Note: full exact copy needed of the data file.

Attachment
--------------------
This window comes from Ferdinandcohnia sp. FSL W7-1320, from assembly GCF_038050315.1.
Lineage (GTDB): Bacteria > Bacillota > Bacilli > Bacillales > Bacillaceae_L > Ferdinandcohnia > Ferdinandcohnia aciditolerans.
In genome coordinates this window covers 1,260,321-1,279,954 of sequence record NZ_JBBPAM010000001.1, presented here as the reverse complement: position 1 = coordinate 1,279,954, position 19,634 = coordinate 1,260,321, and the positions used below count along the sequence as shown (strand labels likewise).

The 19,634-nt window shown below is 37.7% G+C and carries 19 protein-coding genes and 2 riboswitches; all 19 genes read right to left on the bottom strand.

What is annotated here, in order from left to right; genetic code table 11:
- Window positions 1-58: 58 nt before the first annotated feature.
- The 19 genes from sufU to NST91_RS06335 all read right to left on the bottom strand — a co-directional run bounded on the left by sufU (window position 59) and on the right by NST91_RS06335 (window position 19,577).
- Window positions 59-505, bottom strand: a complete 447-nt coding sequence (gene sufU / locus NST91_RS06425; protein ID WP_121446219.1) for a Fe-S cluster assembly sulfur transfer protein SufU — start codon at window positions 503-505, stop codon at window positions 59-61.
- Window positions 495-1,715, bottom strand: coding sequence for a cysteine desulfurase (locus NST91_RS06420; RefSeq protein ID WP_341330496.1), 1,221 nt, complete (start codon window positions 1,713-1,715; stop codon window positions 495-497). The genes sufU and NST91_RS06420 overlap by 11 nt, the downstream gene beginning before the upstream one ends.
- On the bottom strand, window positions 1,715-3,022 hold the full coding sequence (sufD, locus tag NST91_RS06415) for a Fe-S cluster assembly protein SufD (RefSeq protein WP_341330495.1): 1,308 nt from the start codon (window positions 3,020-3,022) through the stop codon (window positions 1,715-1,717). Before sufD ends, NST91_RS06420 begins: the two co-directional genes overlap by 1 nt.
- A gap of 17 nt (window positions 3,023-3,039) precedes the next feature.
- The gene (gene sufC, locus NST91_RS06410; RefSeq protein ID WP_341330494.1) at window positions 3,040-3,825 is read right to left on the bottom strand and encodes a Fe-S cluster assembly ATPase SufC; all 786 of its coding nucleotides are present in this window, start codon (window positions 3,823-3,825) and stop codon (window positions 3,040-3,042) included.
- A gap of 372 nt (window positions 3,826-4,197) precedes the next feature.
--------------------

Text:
This window comes from Ferdinandcohnia sp. FSL W7-1320, from assembly GCF_038050315.1.
Lineage (GTDB): Bacteria > Bacillota > Bacilli > Bacillales > Bacillaceae_L > Ferdinandcohnia > Ferdinandcohnia aciditolerans.
In genome coordinates this window covers 1,260,321-1,279,954 of sequence record NZ_JBBPAM010000001.1, presented here as the reverse complement: position 1 = coordinate 1,279,954, position 19,634 = coordinate 1,260,321, and the positions used below count along the sequence as shown (strand labels likewise).

The 19,634-nt window shown below is 37.7% G+C and carries 19 protein-coding genes and 2 riboswitches; all 19 genes read right to left on the bottom strand.

What is annotated here, in order from left to right; genetic code table 11:
- Window positions 1-58: 58 nt before the first annotated feature.
- The 19 genes from sufU to NST91_RS06335 all read right to left on the bottom strand — a co-directional run bounded on the left by sufU (window position 59) and on the right by NST91_RS06335 (window position 19,577).
- Window positions 59-505, bottom strand: a complete 447-nt coding sequence (gene sufU / locus NST91_RS06425; protein ID WP_121446219.1) for a Fe-S cluster assembly sulfur transfer protein SufU — start codon at window positions 503-505, stop codon at window positions 59-61.
- Window positions 495-1,715, bottom strand: coding sequence for a cysteine desulfurase (locus NST91_RS06420; RefSeq protein ID WP_341330496.1), 1,221 nt, complete (start codon window positions 1,713-1,715; stop codon window positions 495-497). The genes sufU and NST91_RS06420 overlap by 11 nt, the downstream gene beginning before the upstream one ends.
- On the bottom strand, window positions 1,715-3,022 hold the full coding sequence (sufD, locus tag NST91_RS06415) for a Fe-S cluster assembly protein SufD (RefSeq protein WP_341330495.1): 1,308 nt from the start codon (window positions 3,020-3,022) through the stop codon (window positions 1,715-1,717). Before sufD ends, NST91_RS06420 begins: the two co-directional genes overlap by 1 nt.
- A gap of 17 nt (window positions 3,023-3,039) precedes the next feature.
- The gene (gene sufC, locus NST91_RS06410; RefSeq protein ID WP_341330494.1) at window positions 3,040-3,825 is read right to left on the bottom strand and encodes a Fe-S cluster assembly ATPase SufC; all 786 of its coding nucleotides are present in this window, start codon (window positions 3,823-3,825) and stop codon (window positions 3,040-3,042) included.
- A gap of 372 nt (window positions 3,826-4,197) precedes the next feature.